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Court Holds Three Hour Rent Referendum Hearing; Ruling Likely Next Week

By Thomas P. Southwick

Middlesex County Superior Court Judge Henry Leen heard three hours of testimony about the proposed Cambridge rent control referendum yesterday but made no decision about whether to place rent control on the November 4 election ballot.

Leen will receive the briefs from lawyers representing both sides on Monday. A final decision is not expected until Wednesday. If a referendum is ordered the delay will mean the Cambridge Election Commission will have to print a separate ballot for the 22-page proposal. Both the referendum and the election will be held on November 4 but on different ballots.

After a one hour private meeting with the attorneys, Leen decided to accept written affidavits from interested parties but to permit only City Manager James L. Sullivan and City Solicitor Philip M. Cronin 53 to testify in person.

Cronin, whose decision that the rent control bill was illegal prompted the Election Commission to refuse it a place on the ballot, told the court that the bill as written is not only "illegal and unconstitutional, but totally unrelated to the problem in Cambridge." He said that the bill violates section 89 of the Massachuserts Constitution which states that no community may enact legislation providing for shelter unless the Massachusetts General Court declares a state of emergency.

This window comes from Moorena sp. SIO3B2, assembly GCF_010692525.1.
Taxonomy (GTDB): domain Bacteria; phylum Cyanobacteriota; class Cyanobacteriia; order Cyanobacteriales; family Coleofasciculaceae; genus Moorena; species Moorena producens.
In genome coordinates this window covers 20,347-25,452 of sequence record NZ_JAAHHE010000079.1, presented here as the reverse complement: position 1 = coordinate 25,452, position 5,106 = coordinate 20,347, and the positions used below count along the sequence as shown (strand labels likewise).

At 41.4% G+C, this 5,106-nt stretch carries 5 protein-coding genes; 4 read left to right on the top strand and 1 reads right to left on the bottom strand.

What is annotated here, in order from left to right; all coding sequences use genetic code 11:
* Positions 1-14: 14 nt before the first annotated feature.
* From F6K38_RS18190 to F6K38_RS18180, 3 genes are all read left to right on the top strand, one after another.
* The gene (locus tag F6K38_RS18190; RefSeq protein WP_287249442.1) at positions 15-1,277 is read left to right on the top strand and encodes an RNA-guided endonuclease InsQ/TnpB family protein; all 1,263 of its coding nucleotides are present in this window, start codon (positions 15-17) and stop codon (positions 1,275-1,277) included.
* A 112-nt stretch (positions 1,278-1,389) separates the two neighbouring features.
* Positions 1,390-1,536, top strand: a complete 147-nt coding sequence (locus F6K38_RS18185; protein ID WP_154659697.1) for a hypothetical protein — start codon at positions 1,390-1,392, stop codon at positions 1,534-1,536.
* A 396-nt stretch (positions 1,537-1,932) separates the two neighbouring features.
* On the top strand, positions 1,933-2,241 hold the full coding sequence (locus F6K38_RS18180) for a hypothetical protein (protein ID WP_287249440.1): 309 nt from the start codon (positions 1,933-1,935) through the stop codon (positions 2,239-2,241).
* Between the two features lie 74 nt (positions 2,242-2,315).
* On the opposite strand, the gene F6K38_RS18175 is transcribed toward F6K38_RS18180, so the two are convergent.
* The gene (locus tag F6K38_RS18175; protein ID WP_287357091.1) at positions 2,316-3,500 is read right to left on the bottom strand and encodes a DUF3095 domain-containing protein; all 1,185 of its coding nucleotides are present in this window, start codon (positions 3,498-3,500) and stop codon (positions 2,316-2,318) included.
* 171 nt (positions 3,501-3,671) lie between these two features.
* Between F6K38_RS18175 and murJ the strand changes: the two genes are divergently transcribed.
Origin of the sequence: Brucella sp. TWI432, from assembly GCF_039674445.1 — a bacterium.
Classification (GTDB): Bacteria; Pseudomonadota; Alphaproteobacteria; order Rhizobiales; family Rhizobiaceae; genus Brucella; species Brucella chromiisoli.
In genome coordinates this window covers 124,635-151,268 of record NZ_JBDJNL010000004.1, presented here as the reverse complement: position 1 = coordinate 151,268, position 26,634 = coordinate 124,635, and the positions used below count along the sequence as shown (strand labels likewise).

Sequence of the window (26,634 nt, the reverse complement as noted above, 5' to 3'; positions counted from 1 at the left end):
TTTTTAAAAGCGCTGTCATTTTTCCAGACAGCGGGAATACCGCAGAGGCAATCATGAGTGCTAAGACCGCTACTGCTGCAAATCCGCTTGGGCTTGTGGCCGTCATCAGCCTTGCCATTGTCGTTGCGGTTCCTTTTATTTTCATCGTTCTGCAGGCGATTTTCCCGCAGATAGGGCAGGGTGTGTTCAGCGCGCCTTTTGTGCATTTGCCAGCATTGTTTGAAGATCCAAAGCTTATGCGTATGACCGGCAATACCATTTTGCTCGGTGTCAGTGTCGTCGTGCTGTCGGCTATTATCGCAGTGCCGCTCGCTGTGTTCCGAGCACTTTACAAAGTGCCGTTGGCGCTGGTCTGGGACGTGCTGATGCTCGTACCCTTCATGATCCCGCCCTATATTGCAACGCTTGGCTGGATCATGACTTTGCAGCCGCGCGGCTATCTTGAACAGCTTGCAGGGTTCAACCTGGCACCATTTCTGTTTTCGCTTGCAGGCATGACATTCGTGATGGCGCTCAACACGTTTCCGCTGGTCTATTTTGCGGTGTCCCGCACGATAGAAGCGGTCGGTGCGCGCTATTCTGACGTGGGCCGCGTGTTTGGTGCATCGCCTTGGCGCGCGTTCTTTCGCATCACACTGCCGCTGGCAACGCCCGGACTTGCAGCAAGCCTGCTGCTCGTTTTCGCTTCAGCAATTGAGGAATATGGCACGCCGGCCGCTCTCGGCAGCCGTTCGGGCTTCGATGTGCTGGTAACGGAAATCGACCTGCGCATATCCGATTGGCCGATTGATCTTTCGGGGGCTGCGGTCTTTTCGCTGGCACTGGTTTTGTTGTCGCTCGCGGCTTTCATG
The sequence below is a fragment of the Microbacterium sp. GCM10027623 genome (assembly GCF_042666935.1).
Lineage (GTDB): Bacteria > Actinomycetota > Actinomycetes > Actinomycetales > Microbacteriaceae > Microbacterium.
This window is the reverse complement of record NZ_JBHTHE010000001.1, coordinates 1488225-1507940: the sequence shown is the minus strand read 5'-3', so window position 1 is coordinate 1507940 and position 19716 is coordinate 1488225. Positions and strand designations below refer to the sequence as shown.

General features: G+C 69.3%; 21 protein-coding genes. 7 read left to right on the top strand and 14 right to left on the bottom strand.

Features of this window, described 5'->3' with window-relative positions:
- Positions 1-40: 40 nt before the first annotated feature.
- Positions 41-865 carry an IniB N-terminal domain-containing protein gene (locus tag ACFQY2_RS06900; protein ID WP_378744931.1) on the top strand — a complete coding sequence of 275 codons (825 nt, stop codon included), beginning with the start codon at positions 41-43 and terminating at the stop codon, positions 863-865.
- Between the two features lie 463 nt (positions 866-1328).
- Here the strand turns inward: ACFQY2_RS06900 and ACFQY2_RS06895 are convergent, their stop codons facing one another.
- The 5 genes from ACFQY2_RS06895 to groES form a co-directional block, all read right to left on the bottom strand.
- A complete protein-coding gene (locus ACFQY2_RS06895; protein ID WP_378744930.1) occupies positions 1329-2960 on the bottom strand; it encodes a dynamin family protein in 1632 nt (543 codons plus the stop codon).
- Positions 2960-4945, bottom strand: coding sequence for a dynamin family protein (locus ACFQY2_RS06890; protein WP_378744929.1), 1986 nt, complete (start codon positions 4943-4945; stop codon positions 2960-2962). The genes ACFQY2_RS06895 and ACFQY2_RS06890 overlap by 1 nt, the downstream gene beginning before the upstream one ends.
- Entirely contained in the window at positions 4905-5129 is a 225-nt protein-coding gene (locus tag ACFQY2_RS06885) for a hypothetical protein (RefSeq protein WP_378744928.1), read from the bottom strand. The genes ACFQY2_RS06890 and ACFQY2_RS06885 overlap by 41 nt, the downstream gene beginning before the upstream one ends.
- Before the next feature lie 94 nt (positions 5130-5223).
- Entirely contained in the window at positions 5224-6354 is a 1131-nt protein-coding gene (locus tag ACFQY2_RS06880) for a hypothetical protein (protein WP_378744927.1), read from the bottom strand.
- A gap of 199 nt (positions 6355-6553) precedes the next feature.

Cronin also said that the provision of the bill which appropriates $150,000 to enforce the law is illegal "since only the City Manager can appropriate money in the City of Cambridge."

Two separate petitions asked the court to overturn the ruling of the Election Commission. Boston attorney Alan Rosenberg, representing members of the Rent Control Referendum Committee-including Hilary Putnam, Professor of Philosophy-said that very legal requirement has been met by the committee. He argued that the sole duty of the Election Commission is to determine if all requirements have been met and not to decide the legality of the proposed ordinance.

Attorney John G.S. Flynn, representing the Cambridge Housing Convention, re-

peated Rosenberg's arguments. He cited the Massachusetts statute on referenda which states that once all legal requirements have been met "the referendum shall go on the ballot." He pointed out that the statute makes no reference to the legality of the bill itself.

Sullivan, the only other person to appear before the hearing, testified that a survey by the City of 500 apartments showed that 67 per cent did not have any rent increase in 1968. Cronin used this testimony to show that an emergency situation does not exist in Cambridge and said "there is nothing to justify a declaration of emergency in Cambridge."

Rosenberg countered by citing cases where rents have increased by as much as 150 per cent in the last five of six years.

Over 50 members of the Cambridge Peace and Freedom Party, which sponsored the referendum campaign, jammed the galleries of the courtroom. A detail of state troopers was on hand in the morning to guard against disturbances but left after the noon recess. There were no disturbances.

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